Evernote Founder Phil Libin's Rule for Success: No Tricks
Phil Libin, the founder of Evernote, once used sleight-of-hand to play up strengths and downplay weakness. He's found a better strategy for building strong relationships.
Phil Libin is the serial entrepreneur who founded Evernote, a software application that helps people remember things, by syncing notes, photos, and appointments across devices. He spoke with Inc. editor Eric Schurenberg.
At one time, I thought if I ever wrote a business book, it might be called, All I Know About Business, I Learned Doing Magic. But I got over it. And I know this sounds funny, but I'm serious.
Rejecting the idea behind that "book" was a big evolution for me.
Let me explain: When I was younger, I was really into magic. I hung out in local magic shops. I made friends with magicians. Even today, my home office is lined with books on magic.
When I started launching companies, I realized that what I knew about magic could give me a real edge in certain business situations. Here's a simple example: One basic technique all magicians know is the false choice. You give your audience the impression that it decided something, but you control things so that in fact you decided.
When I was pitching investors on my second company, CoreStreet, my presentation had two parts: the product part and the business part. The product was strong, but the business side frankly wasn't that good. So, I'd present the product part first. I'd had it all staged for maximum effect, but the investors would always want to jump ahead to the business part. I hated that. It ruined my presentation.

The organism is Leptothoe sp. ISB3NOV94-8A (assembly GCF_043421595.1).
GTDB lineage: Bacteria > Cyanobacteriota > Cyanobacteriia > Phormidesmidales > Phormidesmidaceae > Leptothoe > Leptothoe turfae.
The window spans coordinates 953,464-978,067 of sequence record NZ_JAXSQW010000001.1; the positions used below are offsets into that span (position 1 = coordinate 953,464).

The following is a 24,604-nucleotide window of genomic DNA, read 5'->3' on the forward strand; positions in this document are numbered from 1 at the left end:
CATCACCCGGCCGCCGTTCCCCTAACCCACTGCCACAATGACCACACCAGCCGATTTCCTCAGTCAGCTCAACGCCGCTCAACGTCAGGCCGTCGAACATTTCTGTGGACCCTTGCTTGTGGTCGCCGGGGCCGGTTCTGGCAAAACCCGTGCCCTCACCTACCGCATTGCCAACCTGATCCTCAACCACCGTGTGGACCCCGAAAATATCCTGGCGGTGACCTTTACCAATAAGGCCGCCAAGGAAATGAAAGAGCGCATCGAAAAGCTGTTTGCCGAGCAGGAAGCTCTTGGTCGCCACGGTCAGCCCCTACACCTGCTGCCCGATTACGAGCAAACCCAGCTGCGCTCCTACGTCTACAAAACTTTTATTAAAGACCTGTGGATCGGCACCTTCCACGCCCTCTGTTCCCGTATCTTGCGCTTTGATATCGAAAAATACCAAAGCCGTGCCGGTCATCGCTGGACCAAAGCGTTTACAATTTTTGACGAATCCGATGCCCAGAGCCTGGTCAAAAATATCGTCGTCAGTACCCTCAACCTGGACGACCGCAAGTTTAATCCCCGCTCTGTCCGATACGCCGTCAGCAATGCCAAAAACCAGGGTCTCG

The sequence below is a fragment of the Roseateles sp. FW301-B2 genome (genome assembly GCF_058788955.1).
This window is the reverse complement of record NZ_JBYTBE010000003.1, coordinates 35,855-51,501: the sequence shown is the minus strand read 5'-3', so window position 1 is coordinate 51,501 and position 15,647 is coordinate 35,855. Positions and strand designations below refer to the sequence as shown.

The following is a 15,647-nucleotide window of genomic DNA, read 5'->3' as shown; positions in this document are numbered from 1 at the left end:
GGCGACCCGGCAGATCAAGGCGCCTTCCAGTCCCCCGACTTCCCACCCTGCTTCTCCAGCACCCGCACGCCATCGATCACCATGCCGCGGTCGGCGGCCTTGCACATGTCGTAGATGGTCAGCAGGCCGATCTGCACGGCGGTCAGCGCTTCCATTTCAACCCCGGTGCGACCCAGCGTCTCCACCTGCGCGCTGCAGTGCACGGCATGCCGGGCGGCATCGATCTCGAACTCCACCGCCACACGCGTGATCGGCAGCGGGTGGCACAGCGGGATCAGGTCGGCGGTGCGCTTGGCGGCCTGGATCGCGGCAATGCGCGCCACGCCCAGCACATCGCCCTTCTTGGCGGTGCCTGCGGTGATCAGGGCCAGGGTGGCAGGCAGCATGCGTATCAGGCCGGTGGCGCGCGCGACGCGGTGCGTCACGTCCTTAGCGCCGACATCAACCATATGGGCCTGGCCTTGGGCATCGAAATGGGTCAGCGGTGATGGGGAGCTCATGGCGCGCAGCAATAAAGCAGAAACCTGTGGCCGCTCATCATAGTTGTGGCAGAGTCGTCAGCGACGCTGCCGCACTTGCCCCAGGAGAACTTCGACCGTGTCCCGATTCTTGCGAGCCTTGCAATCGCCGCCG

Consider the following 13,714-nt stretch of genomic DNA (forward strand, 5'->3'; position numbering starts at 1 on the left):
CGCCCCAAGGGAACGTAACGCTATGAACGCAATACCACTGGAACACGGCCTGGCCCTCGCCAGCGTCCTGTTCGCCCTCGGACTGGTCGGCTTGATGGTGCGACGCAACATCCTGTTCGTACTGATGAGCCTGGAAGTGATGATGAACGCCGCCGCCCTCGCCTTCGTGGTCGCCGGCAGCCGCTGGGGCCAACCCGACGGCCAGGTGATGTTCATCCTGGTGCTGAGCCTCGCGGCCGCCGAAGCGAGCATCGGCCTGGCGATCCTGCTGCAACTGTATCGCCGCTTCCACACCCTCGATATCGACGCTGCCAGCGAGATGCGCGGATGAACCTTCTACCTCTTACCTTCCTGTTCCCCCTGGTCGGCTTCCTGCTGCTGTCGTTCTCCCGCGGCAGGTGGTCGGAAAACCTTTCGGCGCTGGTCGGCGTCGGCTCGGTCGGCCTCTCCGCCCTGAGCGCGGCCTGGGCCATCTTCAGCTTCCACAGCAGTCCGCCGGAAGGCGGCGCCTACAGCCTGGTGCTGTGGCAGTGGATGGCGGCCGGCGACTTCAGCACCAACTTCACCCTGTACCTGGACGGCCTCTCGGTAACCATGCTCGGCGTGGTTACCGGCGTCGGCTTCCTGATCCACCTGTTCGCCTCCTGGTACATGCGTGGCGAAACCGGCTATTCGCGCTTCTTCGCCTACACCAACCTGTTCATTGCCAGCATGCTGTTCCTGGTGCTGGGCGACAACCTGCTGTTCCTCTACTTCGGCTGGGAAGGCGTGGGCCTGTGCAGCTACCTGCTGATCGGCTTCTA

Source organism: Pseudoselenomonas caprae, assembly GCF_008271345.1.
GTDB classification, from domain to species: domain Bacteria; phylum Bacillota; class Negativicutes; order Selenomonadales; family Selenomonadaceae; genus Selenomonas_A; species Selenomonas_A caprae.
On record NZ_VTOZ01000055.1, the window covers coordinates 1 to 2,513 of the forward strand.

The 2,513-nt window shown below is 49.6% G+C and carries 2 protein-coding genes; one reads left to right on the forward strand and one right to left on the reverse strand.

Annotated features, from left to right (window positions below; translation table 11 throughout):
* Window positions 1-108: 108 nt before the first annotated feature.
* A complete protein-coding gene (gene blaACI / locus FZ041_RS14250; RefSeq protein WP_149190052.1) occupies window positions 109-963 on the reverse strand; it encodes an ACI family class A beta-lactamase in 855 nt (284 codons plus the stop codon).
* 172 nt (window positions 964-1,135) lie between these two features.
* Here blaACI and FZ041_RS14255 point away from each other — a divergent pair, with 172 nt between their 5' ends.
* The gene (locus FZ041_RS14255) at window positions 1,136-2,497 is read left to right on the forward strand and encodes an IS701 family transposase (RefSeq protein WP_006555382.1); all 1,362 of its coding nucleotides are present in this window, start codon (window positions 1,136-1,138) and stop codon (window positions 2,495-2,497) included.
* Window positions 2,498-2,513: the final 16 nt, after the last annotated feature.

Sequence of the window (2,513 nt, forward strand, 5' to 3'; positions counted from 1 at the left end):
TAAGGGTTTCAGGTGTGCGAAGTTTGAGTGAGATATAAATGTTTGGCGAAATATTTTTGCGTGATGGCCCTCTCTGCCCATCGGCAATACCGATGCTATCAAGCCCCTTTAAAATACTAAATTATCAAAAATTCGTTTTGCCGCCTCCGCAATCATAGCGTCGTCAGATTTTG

So I gave them a false choice. I'd say, "There are two parts to this presentation, product and business. Which matters more to you?" If they said, "business," I'd say, "Good. I'll save that for last." If they said, "product," I'd say, "Good. Let's start there."
It worked precisely as planned. The only problem was, it was crap. I realized I don't want to trick the people I do business with.
Just about every business book ever written is about how to beat the other guy. And that's what I was doing: The investors thought they were in control of the presentation, but I was, really, so I won.
Well, I refuse to play the zero-sum game anymore. It's better to find a way to make everyone happy: no tricks, no gimmicks, no grabbing a short-term advantage at someone else's expense.
I've been practicing this "no-tricks" business style for five or six years now, and it's better. You build more durable relationships.
If I had that presentation to do today, I'd say: "There are two parts to this. To be honest, the business part is weaker, so I'd like to start with product, just to get you in a good mood."
And if I really wanted to be creative, I'd add: "You know, if this were 10 years ago, I'd pull this little douchebag trick..."